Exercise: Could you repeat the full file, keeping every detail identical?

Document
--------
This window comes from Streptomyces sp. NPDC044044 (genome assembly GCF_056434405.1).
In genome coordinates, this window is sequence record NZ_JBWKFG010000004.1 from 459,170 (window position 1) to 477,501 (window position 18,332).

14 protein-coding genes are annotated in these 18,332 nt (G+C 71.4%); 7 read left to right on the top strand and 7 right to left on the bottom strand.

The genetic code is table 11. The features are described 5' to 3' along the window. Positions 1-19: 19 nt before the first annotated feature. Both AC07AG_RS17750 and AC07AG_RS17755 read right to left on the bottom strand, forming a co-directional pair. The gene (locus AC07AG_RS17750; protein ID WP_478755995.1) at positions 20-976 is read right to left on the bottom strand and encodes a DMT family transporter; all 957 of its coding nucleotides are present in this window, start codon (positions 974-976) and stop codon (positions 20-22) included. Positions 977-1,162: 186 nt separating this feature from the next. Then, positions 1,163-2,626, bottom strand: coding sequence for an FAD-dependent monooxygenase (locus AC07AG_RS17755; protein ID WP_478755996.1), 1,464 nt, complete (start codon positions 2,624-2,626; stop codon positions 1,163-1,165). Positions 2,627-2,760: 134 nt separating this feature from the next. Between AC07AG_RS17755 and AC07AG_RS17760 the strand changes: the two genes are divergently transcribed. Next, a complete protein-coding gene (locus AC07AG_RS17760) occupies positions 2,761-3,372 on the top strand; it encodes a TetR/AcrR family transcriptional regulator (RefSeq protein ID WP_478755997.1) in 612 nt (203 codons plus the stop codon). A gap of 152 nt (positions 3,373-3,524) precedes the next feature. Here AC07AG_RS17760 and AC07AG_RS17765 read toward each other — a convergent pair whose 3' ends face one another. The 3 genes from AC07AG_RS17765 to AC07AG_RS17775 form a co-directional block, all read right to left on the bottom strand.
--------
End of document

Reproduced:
This window comes from Streptomyces sp. NPDC044044 (genome assembly GCF_056434405.1).
In genome coordinates, this window is sequence record NZ_JBWKFG010000004.1 from 459,170 (window position 1) to 477,501 (window position 18,332).

14 protein-coding genes are annotated in these 18,332 nt (G+C 71.4%); 7 read left to right on the top strand and 7 right to left on the bottom strand.

The genetic code is table 11. The features are described 5' to 3' along the window. Positions 1-19: 19 nt before the first annotated feature. Both AC07AG_RS17750 and AC07AG_RS17755 read right to left on the bottom strand, forming a co-directional pair. The gene (locus AC07AG_RS17750; protein ID WP_478755995.1) at positions 20-976 is read right to left on the bottom strand and encodes a DMT family transporter; all 957 of its coding nucleotides are present in this window, start codon (positions 974-976) and stop codon (positions 20-22) included. Positions 977-1,162: 186 nt separating this feature from the next. Then, positions 1,163-2,626, bottom strand: coding sequence for an FAD-dependent monooxygenase (locus AC07AG_RS17755; protein ID WP_478755996.1), 1,464 nt, complete (start codon positions 2,624-2,626; stop codon positions 1,163-1,165). Positions 2,627-2,760: 134 nt separating this feature from the next. Between AC07AG_RS17755 and AC07AG_RS17760 the strand changes: the two genes are divergently transcribed. Next, a complete protein-coding gene (locus AC07AG_RS17760) occupies positions 2,761-3,372 on the top strand; it encodes a TetR/AcrR family transcriptional regulator (RefSeq protein ID WP_478755997.1) in 612 nt (203 codons plus the stop codon). A gap of 152 nt (positions 3,373-3,524) precedes the next feature. Here AC07AG_RS17760 and AC07AG_RS17765 read toward each other — a convergent pair whose 3' ends face one another. The 3 genes from AC07AG_RS17765 to AC07AG_RS17775 form a co-directional block, all read right to left on the bottom strand.